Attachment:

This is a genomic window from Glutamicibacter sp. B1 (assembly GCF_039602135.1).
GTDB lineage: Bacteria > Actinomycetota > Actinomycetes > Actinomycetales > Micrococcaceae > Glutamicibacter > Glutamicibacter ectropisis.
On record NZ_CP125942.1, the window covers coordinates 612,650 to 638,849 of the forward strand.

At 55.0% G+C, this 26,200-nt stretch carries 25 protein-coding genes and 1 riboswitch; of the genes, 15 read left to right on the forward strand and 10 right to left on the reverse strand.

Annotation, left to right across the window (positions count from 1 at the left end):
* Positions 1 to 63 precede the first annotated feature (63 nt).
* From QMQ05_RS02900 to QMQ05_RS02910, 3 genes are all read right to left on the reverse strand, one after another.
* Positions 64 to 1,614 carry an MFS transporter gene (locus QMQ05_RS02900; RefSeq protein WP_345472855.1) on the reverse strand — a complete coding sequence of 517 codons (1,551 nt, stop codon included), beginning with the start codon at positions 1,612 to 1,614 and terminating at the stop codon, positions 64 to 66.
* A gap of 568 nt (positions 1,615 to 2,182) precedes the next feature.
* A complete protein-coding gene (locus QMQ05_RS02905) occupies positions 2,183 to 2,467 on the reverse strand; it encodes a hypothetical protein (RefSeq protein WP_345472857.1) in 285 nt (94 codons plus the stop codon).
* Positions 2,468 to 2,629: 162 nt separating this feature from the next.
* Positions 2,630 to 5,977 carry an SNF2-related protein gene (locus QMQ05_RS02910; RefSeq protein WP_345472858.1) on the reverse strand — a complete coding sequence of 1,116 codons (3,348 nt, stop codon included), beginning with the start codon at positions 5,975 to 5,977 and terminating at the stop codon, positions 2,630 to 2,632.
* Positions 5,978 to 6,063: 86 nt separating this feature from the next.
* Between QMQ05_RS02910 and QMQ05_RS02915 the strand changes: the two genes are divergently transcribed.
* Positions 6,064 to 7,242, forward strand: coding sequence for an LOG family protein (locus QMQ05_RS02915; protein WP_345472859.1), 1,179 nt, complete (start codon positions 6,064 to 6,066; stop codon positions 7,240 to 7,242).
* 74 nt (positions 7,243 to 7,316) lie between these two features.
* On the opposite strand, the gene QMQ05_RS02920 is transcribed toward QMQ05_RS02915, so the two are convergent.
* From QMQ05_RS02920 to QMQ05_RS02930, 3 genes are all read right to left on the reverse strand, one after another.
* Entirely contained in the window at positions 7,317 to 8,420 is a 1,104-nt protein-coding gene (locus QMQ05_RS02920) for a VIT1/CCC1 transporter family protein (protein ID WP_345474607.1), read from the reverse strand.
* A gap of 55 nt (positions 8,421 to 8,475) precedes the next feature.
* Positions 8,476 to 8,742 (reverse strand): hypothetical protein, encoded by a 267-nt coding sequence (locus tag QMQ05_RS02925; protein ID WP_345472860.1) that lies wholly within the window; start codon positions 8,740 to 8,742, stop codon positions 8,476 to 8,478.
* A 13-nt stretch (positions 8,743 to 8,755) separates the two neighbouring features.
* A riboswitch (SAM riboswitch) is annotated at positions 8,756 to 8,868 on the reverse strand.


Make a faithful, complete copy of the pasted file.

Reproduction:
This is a genomic window from Glutamicibacter sp. B1 (assembly GCF_039602135.1).
GTDB lineage: Bacteria > Actinomycetota > Actinomycetes > Actinomycetales > Micrococcaceae > Glutamicibacter > Glutamicibacter ectropisis.
On record NZ_CP125942.1, the window covers coordinates 612,650 to 638,849 of the forward strand.

At 55.0% G+C, this 26,200-nt stretch carries 25 protein-coding genes and 1 riboswitch; of the genes, 15 read left to right on the forward strand and 10 right to left on the reverse strand.

Annotation, left to right across the window (positions count from 1 at the left end):
* Positions 1 to 63 precede the first annotated feature (63 nt).
* From QMQ05_RS02900 to QMQ05_RS02910, 3 genes are all read right to left on the reverse strand, one after another.
* Positions 64 to 1,614 carry an MFS transporter gene (locus QMQ05_RS02900; RefSeq protein WP_345472855.1) on the reverse strand — a complete coding sequence of 517 codons (1,551 nt, stop codon included), beginning with the start codon at positions 1,612 to 1,614 and terminating at the stop codon, positions 64 to 66.
* A gap of 568 nt (positions 1,615 to 2,182) precedes the next feature.
* A complete protein-coding gene (locus QMQ05_RS02905) occupies positions 2,183 to 2,467 on the reverse strand; it encodes a hypothetical protein (RefSeq protein WP_345472857.1) in 285 nt (94 codons plus the stop codon).
* Positions 2,468 to 2,629: 162 nt separating this feature from the next.
* Positions 2,630 to 5,977 carry an SNF2-related protein gene (locus QMQ05_RS02910; RefSeq protein WP_345472858.1) on the reverse strand — a complete coding sequence of 1,116 codons (3,348 nt, stop codon included), beginning with the start codon at positions 5,975 to 5,977 and terminating at the stop codon, positions 2,630 to 2,632.
* Positions 5,978 to 6,063: 86 nt separating this feature from the next.
* Between QMQ05_RS02910 and QMQ05_RS02915 the strand changes: the two genes are divergently transcribed.
* Positions 6,064 to 7,242, forward strand: coding sequence for an LOG family protein (locus QMQ05_RS02915; protein WP_345472859.1), 1,179 nt, complete (start codon positions 6,064 to 6,066; stop codon positions 7,240 to 7,242).
* 74 nt (positions 7,243 to 7,316) lie between these two features.
* On the opposite strand, the gene QMQ05_RS02920 is transcribed toward QMQ05_RS02915, so the two are convergent.
* From QMQ05_RS02920 to QMQ05_RS02930, 3 genes are all read right to left on the reverse strand, one after another.
* Entirely contained in the window at positions 7,317 to 8,420 is a 1,104-nt protein-coding gene (locus QMQ05_RS02920) for a VIT1/CCC1 transporter family protein (protein ID WP_345474607.1), read from the reverse strand.
* A gap of 55 nt (positions 8,421 to 8,475) precedes the next feature.
* Positions 8,476 to 8,742 (reverse strand): hypothetical protein, encoded by a 267-nt coding sequence (locus tag QMQ05_RS02925; protein ID WP_345472860.1) that lies wholly within the window; start codon positions 8,740 to 8,742, stop codon positions 8,476 to 8,478.
* A 13-nt stretch (positions 8,743 to 8,755) separates the two neighbouring features.
* A riboswitch (SAM riboswitch) is annotated at positions 8,756 to 8,868 on the reverse strand.